Safety and efficacy of the HIV-1 integrase inhibitor raltegravir (MK-0518) in treatment-experienced patients with multidrug-resistant virus: a phase II randomised controlled trial

Beatriz Grinsztejn, Bach-Yen Nguyen, Christine Katlama, Jose M Gatell, Adriano Lazzarin, Daniel Vittecoq, Charles J Gonzalez, Joshua Chen, Charlotte M Harvey, Robin D Isaacs
Lancet 2007 April 14, 369 (9569): 1261-1269

BACKGROUND: Raltegravir (MK-0518) is an HIV-1 integrase inhibitor with potent in-vitro activity against HIV-1 strains including those resistant to currently available antiretroviral drugs. The aim of this study was to assess the safety and efficacy of raltegravir when added to optimised background regimens in HIV-infected patients.

METHODS: HIV-infected patients with HIV-1 RNA viral load over 5000 copies per mL, CD4 cell counts over 50 cells per muL, and documented genotypic and phenotypic resistance to at least one nucleoside reverse transcriptase inhibitor, one non-nucleoside reverse transcriptase inhibitor, and one protease inhibitor were randomly assigned to receive raltegravir (200 mg, 400 mg, or 600 mg) or placebo orally twice daily in this multicentre, triple-blind, dose-ranging, randomised study. The primary endpoints were change in viral load from baseline at week 24 and safety. Analyses were done on a modified intention-to-treat basis. This trial is registered with, with the number NCT00105157.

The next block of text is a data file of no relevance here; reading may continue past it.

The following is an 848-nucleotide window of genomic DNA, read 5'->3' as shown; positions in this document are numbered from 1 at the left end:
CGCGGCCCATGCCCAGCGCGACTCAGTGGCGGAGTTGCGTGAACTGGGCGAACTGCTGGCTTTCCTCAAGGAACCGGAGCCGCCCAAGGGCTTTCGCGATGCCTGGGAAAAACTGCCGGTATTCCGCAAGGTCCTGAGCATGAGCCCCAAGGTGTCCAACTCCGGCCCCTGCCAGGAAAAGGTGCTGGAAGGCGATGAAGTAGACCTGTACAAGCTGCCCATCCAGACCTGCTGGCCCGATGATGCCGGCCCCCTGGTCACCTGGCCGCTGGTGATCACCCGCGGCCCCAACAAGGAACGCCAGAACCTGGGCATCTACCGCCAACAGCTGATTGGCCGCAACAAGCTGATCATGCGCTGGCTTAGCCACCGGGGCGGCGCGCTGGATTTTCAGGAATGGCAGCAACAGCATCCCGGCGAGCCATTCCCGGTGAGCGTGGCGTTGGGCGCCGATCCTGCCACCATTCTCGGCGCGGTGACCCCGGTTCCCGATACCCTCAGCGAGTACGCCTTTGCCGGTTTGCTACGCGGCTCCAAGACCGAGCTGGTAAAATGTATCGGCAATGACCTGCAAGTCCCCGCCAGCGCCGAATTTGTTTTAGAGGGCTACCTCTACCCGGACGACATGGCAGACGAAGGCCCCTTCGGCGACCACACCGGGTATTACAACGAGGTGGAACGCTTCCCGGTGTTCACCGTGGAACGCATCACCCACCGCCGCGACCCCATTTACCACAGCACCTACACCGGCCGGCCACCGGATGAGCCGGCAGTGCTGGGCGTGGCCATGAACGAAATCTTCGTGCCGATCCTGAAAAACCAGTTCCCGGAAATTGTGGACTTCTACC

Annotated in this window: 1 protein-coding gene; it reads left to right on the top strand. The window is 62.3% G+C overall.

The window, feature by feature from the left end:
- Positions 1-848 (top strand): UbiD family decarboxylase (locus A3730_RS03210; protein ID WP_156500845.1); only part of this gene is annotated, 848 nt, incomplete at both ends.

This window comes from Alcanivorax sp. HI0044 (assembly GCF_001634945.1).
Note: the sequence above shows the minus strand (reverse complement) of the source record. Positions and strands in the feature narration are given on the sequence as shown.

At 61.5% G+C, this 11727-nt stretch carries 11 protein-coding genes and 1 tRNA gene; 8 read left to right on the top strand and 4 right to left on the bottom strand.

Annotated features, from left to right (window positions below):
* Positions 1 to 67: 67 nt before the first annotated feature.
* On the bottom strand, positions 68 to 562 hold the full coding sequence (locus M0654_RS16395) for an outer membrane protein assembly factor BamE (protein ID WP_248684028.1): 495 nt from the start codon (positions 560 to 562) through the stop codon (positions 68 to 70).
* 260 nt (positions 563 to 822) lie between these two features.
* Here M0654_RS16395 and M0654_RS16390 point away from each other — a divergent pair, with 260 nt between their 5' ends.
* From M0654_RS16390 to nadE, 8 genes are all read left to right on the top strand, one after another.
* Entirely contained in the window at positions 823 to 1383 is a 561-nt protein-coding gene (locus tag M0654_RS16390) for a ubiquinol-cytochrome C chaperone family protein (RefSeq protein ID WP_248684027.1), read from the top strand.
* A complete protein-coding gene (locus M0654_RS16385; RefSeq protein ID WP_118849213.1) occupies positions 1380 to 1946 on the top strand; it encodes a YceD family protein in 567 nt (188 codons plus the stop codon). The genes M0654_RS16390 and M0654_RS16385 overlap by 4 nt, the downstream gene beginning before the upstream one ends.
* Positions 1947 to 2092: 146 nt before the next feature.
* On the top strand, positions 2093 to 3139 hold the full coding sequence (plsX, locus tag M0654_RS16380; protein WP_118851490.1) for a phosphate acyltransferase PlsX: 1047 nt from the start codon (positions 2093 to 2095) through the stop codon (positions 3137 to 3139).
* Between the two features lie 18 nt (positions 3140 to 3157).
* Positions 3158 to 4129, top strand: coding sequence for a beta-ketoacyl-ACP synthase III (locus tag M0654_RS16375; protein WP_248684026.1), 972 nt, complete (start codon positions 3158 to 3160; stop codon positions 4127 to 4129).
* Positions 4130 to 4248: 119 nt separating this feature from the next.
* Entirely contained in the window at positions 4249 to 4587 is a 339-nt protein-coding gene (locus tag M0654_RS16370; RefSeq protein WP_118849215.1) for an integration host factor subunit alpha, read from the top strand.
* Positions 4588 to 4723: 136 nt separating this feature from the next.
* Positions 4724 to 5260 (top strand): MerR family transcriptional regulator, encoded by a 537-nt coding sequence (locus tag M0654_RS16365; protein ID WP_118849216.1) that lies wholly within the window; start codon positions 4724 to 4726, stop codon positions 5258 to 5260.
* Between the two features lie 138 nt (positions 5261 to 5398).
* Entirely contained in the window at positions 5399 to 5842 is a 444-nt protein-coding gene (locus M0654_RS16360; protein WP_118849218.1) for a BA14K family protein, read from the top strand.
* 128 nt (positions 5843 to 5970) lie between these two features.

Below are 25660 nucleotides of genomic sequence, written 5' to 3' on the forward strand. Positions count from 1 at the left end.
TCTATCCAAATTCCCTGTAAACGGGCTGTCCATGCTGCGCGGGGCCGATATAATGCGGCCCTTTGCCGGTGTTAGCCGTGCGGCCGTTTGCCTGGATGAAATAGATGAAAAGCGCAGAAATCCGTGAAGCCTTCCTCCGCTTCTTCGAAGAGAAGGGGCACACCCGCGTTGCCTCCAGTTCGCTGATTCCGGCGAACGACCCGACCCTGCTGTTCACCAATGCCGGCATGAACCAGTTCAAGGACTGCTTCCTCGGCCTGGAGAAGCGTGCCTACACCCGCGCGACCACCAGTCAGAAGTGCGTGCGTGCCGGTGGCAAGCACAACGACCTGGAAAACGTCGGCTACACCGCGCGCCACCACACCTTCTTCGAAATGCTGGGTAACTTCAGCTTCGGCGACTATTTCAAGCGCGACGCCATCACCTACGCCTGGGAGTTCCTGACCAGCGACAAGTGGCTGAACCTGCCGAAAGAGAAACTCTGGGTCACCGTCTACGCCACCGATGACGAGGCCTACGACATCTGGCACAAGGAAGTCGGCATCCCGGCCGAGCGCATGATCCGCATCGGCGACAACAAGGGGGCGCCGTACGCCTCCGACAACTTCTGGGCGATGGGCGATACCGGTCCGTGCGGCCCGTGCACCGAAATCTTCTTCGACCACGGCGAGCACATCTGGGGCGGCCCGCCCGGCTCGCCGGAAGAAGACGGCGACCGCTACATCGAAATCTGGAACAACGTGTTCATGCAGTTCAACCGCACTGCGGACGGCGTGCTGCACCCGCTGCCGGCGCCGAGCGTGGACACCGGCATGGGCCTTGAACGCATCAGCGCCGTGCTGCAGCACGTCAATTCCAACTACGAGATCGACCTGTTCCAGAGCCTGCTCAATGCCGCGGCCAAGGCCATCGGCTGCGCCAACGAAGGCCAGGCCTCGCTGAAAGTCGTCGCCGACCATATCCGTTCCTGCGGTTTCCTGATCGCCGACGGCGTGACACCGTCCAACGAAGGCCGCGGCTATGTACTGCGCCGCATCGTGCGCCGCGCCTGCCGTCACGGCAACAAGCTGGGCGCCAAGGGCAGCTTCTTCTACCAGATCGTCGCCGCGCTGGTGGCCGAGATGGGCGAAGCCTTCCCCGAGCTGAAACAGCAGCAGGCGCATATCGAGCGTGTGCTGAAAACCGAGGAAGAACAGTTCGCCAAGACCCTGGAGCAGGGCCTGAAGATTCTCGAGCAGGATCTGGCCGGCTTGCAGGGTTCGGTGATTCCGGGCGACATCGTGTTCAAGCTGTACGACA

FINDINGS: 179 patients were eligible for randomisation. 44 patients were randomly assigned to receive 200 mg raltegravir, 45 to receive 400 mg raltegravir, and 45 to receive 600 mg raltegravir; 45 patients were randomly assigned to receive placebo. One patient in the 200 mg group did not receive treatment and was therefore excluded from the analyses. For all groups, the median duration of previous antiretroviral therapy was 9.9 years (range 0.4-17.3 years) and the mean baseline viral load was 4.7 (SD 0.5) log10 copies per mL. Four patients discontinued due to adverse experiences, three (2%) of the 133 patients across all raltegravir groups and one (2%) of the 45 patients on placebo. 41 patients discontinued due to lack of efficacy: 14 (11%) of the 133 patients across all raltegravir groups and 27 (60%) of the 45 patients on placebo. At week 24, mean change in viral load from baseline was -1.80 (95% CI -2.10 to -1.50) log10 copies per mL in the 200 mg group, -1.87 (-2.16 to -1.58) log10 copies per mL in the 400 mg group, -1.84 (-2.10 to -1.58) log10 copies per mL in the 600 mg group, and -0.35 (-0.61 to -0.09) log(10) copies per mL for the placebo group. Raltegravir at all doses showed a safety profile much the same as placebo; there were no dose-related toxicities.

INTERPRETATION: In patients with few remaining treatment options, raltegravir at all doses studied provided better viral suppression than placebo when added to an optimised background regimen. The safety profile of raltegravir is comparable with that of placebo at all doses studied.

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